Cathedrals of California, A Virtual Pilgrimage

California’s Wandering Catholic Cathedra

The chair of Southern California’s Roman Catholic bishops has moved around quite a bit.

When the Diocese of Both Californias (which included present-day California, Baja California, Nevada and Utah) was established in 1840, the Holy See directed that Mission San Diego de Alcalá be designated the cathedral. Upon arriving at his diocesan seat, however, California’s first bishop, Francisco García Diego y Moreno, was less than impressed with San Diego. He promptly moved to Santa Barbara and established Mission Santa Barbara as his pro-cathedral.

Mission San Diego

Mission San Diego in disrepair

In 1849, the area of the diocese was reduced and named the Diocese of Monterey. The Royal Presidio Chapel in Monterey became the pro-cathedral in 1851 until 1855, when the new bishop of the Diocese of Monterey-Los Angeles, Thaddeus Amat, once again moved the cathedra to Mission Santa Barbara. But he realized the growing prominence of Los Angeles. He had his eye on the city’s premier church, the Plaza Church of Our Lady of the Angels, built on the site of the city’s 1781 founding.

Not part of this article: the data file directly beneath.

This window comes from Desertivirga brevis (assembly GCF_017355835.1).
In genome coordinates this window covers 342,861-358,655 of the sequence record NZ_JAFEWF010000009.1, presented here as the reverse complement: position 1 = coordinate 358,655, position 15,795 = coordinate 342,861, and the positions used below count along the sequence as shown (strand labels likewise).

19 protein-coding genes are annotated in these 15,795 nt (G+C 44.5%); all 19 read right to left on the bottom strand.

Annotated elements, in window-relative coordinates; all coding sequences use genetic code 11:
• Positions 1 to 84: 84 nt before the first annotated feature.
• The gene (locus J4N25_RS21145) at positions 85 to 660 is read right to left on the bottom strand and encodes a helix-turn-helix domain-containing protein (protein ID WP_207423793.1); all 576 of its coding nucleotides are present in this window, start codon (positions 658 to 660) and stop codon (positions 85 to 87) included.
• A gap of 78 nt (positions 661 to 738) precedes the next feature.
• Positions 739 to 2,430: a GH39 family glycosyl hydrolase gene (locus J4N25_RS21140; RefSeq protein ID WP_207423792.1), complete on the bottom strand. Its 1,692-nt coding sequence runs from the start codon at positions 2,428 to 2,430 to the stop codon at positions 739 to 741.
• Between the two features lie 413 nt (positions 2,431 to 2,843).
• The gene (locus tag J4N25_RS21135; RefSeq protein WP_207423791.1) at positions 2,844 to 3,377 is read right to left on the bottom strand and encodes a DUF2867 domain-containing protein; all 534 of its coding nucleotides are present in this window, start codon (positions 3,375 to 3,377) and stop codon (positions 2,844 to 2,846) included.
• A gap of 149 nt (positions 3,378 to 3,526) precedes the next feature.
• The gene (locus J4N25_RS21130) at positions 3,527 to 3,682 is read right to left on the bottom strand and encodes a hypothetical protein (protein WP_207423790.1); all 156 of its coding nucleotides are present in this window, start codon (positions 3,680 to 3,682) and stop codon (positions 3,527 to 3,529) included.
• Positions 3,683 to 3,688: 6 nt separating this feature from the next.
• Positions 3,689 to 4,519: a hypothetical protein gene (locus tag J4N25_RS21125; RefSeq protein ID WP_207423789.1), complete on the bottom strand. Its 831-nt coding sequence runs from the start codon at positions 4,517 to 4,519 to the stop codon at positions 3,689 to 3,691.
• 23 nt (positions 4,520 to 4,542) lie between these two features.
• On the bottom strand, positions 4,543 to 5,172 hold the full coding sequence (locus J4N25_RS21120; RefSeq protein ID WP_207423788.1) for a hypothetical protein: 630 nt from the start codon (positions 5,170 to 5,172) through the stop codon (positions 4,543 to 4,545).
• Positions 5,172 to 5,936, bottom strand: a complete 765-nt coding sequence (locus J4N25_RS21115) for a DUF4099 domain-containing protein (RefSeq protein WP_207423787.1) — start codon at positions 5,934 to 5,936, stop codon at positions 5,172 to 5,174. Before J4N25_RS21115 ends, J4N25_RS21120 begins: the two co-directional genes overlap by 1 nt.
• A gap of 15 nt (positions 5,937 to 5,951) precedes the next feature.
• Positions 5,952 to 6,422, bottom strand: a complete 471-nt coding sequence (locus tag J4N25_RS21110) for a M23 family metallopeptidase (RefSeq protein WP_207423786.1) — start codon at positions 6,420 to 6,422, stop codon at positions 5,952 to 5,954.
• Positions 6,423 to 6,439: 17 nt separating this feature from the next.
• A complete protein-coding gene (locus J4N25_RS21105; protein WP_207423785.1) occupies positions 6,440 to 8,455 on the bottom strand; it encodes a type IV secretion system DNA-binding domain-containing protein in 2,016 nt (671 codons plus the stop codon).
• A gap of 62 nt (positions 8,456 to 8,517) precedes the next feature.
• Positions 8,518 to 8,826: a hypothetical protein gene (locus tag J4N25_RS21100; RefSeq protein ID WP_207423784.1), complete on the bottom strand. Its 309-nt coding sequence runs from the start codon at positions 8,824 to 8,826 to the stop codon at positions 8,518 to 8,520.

Mission Santa Barbara

Mission Santa Barbara

(Amat was himself something of a wanderer, and no ecclesiastical careerist. A Vincentian, he was born in Barcelona, ordained a priest in Paris in 1837 and was assigned to teach at a seminary in New Orleans. Eventually he wound up rector of the diocesan seminary of Philadelphia, where he served as theologian to St. John Neumann, bishop of Philadelphia, at the Council of Baltimore. When he heard through the grapevine that he was to be named bishop of Monterey, Amat tried to avoid receiving the official notice. He fled to Madrid, then to Paris, and was planning passage to Chile when the dreaded official notice finally caught up with him. He tried to refuse the assignment, but the Holy See would not accept his refusal.)

Church of Our Lady of the Angels, Los Angeles

The Plaza Church of Our Lady of the Angels, Los Angeles (La Placita)

In 1859, Amat’s request to transfer the cathedra to La Placita was approved, and the Plaza Church remained the pro-cathedral of the Diocese of Monterey-Los Angeles until the dedication of St. Vibiana Cathedral in 1876.

Additional biretta tips to Msgr. Francis Weber, archdiocesan archivist, for his book Century of Fulfillment: The Roman Catholic Church in Southern California 1840-1947.

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